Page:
Browsers are finally rich enough to let us offload front-end concerns to where it should go—in the front-end. It’s time to stop writing PHP apps for 2004′s web and start writing them for today’s web. In this talk we’ll cover how PHP can interact with rich web applications, maintain link-ability, and avoid redundant code, demonstrating proven techniques from the FictiveKin crew.

GitHub Repo: https://github.com/funkatron/tek12-fatjs

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Really appreciated the in depth code examples, and learned some new techniques for modular JS.

Rated 5

Anonymous at 07:59 on 25 May 2012

Very interesting ideas. You're also an easy speaker to listen to.

Ed's JS talks are always a pleasure, this was a great example of using Backbone.js to sit on top of a basic PHP API and how to construct it.

I love hearing Ed speak and I felt he did a good job explaining how to use Backbone.js. The pace was a little quick and the JS used was a little advanced. I think to get the most out of this talk you would have had to have already looked at a "getting started with Backbone.js tutorial". Fortunately I had already gone through such a tutorial a week or so previous. If not, you could probably do one after the fact, which might make Ed's approach make a little more clear.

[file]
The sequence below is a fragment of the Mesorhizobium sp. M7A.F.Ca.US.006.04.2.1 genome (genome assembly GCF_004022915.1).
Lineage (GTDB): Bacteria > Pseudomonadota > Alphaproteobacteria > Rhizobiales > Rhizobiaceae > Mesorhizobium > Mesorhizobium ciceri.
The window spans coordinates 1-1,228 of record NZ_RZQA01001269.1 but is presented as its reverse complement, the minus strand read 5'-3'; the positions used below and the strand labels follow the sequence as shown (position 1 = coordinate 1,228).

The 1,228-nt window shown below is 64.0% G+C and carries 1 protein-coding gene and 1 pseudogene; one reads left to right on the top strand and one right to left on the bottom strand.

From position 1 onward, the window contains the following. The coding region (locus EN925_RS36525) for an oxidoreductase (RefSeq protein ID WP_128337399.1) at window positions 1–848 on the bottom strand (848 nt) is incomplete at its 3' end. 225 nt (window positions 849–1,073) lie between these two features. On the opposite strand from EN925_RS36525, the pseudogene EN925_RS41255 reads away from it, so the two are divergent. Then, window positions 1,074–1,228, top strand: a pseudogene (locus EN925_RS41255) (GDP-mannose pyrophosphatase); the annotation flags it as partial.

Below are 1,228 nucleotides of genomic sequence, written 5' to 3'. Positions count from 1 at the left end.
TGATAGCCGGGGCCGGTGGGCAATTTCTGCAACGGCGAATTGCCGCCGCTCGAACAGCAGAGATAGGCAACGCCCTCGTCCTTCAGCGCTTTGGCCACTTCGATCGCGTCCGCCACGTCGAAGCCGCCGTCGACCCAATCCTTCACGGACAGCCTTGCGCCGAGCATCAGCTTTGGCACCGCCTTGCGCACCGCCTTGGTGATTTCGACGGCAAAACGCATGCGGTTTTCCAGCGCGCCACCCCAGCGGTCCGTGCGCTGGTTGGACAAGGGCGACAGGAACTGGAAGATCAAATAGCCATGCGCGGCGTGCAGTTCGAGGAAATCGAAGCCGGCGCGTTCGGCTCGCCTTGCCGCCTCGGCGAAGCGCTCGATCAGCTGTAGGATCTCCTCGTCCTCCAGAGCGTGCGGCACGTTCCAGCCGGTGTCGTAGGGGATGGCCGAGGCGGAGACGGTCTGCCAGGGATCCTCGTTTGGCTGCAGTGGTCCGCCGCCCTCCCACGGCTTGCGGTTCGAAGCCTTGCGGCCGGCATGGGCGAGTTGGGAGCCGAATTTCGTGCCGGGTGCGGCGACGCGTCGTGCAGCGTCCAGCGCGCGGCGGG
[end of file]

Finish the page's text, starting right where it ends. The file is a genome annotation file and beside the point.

I liked the example app that was written. This was definitely focused on application type sites, and not your standard website. This is currently not doable for anyone looking for SEO to get better rankings for your website. However, web apps are definitely the future, and offloading some of the processing to the browser has some great advantages.

I enjoyed learning about some of the different tools that Ed used to make his app work.

Nicely done. Didn't expect as much as I got from this talk. I will be digging into this topic much more and now have more direction to dig. Thanks Ed.

I'm a big fan of show and then explain talks, and Ed does them really well. He was able to show a working example, open up his IDE and Developer tools and showed how the tools work under the hood. For me, personally, this type of demonstration really helps me "get" newer topics better.

Perhaps maybe the presentation abstract could have stated more clearly that a previous intro to Backbone.js would have been useful, but that is the only fault I really could find. I didn't really notice anyone struggling to keep up with the presentation, so maybe people new to Backbone.js would be fine.